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BEAUMONT, Tex. — The prolonged misery from Hurricane Harvey peaked here Friday in the southeast corner of the state, where a crippled municipal water system left residents lacking running water, unable to flush toilets, desperate for basic sanitation and fearful for their health.
Meanwhile, a massive fire sent up a towering pillar of acrid, black smoke from the Arkema chemical plant northeast of Houston hours after company officials said they could do nothing to stop 19.5 tons of volatile chemicals from igniting.
Beaumont’s dire situation and the uncontrolled chemical fire near Crosby, Tex., provided vivid reminders of the cascading effects of a natural disaster: wind, storm surge, torrential rain, floodwaters and now all the secondary consequences, including industrial accidents, environmental contamination, and broad concerns about sickness and disease.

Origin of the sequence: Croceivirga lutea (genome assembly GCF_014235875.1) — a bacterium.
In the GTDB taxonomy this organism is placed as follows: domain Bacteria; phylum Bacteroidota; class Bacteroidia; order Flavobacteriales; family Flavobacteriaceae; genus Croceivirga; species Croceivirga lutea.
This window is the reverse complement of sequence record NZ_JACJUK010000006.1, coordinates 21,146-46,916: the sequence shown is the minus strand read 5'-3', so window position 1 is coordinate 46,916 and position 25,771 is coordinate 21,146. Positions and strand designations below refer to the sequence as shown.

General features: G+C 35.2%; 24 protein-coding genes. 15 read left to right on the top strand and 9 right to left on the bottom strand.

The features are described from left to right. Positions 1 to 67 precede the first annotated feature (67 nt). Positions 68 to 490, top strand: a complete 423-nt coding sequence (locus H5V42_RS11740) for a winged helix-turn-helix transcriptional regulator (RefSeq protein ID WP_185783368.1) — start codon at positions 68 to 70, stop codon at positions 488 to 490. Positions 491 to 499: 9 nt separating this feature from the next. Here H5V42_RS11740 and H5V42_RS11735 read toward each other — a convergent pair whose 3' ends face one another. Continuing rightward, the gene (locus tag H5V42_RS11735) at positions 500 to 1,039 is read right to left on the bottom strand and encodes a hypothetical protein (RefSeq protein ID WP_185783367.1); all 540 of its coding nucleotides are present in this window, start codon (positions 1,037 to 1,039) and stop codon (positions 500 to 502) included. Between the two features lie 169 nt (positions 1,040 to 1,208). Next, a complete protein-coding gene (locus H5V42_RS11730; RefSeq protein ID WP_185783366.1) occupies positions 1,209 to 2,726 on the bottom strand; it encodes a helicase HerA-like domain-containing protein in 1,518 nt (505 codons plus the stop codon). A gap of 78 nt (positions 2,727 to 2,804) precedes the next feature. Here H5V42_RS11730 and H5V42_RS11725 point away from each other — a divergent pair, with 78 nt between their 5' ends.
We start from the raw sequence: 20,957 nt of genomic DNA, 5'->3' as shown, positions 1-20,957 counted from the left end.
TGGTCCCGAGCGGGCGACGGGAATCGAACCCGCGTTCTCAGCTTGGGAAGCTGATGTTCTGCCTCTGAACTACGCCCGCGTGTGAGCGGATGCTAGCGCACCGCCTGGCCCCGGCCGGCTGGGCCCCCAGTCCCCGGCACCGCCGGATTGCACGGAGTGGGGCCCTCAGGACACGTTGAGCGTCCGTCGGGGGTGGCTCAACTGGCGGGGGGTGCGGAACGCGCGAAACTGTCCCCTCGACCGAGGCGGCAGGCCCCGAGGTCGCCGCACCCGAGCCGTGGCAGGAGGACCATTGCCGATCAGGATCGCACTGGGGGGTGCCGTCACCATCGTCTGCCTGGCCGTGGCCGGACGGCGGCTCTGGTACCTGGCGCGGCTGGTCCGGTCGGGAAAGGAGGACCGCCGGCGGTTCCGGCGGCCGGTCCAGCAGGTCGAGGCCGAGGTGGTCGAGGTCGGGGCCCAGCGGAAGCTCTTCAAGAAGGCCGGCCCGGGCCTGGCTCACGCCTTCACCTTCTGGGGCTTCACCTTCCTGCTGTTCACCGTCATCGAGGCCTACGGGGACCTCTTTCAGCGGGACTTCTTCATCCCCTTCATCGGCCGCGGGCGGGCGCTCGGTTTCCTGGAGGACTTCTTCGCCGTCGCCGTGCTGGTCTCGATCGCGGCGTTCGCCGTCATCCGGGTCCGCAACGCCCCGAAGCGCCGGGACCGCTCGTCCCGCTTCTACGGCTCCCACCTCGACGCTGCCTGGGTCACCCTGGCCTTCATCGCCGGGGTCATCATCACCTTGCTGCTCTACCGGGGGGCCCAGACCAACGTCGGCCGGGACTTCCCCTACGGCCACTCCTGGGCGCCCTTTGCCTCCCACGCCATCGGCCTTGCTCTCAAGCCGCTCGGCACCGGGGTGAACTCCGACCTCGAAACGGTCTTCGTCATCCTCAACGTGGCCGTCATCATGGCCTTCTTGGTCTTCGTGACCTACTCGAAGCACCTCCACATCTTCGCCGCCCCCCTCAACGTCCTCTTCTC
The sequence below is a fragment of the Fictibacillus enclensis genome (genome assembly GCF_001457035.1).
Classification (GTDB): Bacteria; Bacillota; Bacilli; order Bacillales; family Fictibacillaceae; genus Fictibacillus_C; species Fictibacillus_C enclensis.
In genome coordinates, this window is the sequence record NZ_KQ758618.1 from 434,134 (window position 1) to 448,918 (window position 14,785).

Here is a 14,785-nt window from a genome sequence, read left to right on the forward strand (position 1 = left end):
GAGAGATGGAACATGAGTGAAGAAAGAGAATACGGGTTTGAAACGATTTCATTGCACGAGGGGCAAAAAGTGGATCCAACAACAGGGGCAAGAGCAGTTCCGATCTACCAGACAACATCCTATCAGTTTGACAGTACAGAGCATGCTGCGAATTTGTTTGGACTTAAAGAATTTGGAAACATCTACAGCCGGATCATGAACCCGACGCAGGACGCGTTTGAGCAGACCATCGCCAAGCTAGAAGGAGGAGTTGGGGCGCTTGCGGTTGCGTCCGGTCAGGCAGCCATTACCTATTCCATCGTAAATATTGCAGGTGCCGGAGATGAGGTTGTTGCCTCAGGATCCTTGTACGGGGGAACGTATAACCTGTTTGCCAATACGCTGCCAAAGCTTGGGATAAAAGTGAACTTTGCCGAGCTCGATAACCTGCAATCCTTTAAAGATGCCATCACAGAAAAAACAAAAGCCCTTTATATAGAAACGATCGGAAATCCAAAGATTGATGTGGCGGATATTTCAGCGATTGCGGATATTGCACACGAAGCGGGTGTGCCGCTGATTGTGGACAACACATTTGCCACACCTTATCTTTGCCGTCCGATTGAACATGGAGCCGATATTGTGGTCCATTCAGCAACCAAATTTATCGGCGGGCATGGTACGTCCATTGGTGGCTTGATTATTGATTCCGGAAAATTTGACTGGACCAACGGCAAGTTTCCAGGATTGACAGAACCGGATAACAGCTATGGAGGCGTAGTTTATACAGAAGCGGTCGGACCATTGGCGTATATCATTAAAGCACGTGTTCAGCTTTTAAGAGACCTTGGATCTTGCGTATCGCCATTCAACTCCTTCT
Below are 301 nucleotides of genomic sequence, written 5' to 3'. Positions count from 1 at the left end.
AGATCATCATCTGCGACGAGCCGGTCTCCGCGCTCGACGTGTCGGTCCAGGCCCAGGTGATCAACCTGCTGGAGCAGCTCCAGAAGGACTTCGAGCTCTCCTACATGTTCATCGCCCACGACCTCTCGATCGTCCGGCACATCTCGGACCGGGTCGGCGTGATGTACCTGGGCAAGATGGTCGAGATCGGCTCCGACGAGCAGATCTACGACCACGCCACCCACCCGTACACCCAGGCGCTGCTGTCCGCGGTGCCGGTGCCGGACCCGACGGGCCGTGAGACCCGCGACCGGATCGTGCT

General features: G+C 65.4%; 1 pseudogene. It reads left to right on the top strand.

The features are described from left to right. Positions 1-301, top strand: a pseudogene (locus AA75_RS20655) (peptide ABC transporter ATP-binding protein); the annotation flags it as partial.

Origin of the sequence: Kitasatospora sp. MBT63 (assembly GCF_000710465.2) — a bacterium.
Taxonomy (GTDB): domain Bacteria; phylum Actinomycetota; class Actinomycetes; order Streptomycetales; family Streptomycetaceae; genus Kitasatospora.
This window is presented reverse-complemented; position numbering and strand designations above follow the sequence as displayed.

President Trump’s Office of Management and Budget on Friday night sent a request to House Speaker Paul D. Ryan for $7.85 billion for response and recovery to the hurricane, describing the money as a “down payment” on the president’s promise to help states recover from the storm.
In Crosby, residents remained evacuated Friday within a 1.5-mile radius of the burning Arkema chemical plant. The plant lost power and its backup generators were flooded earlier this week, leaving workers unable to continue refrigerating volatile organic peroxides. The chemicals combust if not kept cool.